Whenever I write or talk about the 3-Legged Stool of the ACA and the actual flaws in the law (as opposed to the ones deliberately created by the GOP), I usually focus on two "gaps" in the legs: The APTC subsidies getting cut off at 400% FPL and being too stingy below that level, and the individual mandate not being large enough (and not being properly enforced). As it happens, part of the first problem has already been unintentionally "solved" thanks to Trump's ham-handed CSR reimbursement cut-off (which ended up increasing APTC tax credits for those below the 400% cut-off), while the second problem has just been made a whole lot worse thanks ot the GOP repealing the mandate altogether.
According to Steve Valandra, spokesperson for the Washington State Office of the Insurance Commissioner, the department has already come to a "done deal" agreement with Centene/Ambetter, the terms of which include:
The cease & desist order will be removed immediately, allowing Centene/Ambetter to continue selling plans on the individual market in Washington (including the ACA exchange)
Centene/Ambetter will immediately ameliorate all patient billing errors and other issues
Centene/Ambetter will be hit with a $1.5 million fine, but $1 million of this will be suspended if there are no further violations for at least 2 years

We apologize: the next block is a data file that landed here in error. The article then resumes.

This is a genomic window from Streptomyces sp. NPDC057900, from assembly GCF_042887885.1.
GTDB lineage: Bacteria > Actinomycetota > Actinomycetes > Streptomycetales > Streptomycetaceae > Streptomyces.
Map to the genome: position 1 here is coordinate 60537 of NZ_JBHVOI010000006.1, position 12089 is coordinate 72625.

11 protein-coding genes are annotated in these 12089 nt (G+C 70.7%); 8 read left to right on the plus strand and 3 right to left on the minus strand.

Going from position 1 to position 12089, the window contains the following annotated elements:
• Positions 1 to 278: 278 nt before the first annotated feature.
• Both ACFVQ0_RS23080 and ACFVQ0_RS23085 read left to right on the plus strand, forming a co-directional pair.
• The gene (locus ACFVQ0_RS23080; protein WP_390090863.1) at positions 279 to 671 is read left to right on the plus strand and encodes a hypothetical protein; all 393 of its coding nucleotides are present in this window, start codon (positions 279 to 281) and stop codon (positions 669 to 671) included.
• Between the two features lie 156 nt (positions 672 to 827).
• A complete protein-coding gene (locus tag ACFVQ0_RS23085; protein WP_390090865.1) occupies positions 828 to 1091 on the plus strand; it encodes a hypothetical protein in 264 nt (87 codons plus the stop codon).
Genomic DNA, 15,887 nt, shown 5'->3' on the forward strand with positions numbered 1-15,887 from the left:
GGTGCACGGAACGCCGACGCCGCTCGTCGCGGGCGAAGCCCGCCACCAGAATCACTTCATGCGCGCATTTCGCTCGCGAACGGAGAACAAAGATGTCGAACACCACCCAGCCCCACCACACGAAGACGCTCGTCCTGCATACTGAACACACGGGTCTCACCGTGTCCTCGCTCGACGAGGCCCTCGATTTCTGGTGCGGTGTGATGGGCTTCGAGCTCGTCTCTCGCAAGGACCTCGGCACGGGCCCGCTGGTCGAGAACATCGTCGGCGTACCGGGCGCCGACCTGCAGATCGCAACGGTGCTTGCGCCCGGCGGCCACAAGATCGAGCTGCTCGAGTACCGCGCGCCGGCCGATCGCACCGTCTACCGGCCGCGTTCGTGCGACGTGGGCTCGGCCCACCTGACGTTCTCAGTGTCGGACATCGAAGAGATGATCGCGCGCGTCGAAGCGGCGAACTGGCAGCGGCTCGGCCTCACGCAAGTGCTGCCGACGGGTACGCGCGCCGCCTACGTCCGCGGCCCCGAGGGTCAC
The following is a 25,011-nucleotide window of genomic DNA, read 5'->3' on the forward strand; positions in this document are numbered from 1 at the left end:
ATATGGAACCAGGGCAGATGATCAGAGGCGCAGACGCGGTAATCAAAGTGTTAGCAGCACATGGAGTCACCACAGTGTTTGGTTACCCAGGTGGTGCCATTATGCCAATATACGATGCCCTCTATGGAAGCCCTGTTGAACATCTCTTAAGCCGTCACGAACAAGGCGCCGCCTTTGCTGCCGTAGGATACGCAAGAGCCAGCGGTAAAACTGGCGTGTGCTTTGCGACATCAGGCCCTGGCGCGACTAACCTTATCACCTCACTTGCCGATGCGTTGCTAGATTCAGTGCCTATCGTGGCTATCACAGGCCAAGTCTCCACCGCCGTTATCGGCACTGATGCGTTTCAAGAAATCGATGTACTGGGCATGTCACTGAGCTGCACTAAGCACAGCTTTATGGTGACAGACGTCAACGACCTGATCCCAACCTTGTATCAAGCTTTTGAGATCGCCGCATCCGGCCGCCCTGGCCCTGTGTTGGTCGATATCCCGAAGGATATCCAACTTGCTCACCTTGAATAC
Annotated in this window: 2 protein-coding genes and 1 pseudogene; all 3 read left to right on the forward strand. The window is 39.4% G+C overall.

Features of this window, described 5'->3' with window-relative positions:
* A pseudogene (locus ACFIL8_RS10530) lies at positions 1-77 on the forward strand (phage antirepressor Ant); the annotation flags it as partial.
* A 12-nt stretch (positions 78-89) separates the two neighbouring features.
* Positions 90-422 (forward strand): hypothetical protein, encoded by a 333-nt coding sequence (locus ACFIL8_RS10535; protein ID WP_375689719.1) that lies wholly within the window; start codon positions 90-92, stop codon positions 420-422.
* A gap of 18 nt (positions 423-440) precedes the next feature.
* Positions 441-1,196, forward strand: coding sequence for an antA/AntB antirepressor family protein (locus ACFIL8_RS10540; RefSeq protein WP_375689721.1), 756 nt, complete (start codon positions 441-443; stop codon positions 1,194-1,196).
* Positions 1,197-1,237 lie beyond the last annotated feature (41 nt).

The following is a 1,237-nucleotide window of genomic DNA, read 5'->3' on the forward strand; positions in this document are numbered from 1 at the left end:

Centene/Ambetter must hire an external auditor, approved by the state insurance dept., to go over their books/etc.
The official notice of this agreement will be posted publicly on the Insurance Commissioner's website within 5 days.
A few months ago I noted that while UnitedHealthcare and some other carriers may be losing money hand over fist on the ACA exchanges, at least some of them are making a profit, breaking even or at least cutting their losses down to a reasonable level.
As a simple reminder, competitive markets should see some companies make money and some companies that offer more expensive and less attractive products lose money. I would be extremely worried if everyone was making money after three years, just like I would be extremely worried that everyone was losing money after three years of increasingly better data.
U.S. health insurers Aetna Inc and Anthem Inc on Friday sought to reassure investors that their Obamacare businesses had not worsened after UnitedHealth Group Inc warned of mounting losses in that sector.
Aetna and Anthem said their individual insurance businesses, which include the plans created by President Barack Obama's national healthcare reform law, had performed in line with projections through October. Both backed their earnings forecasts for 2015.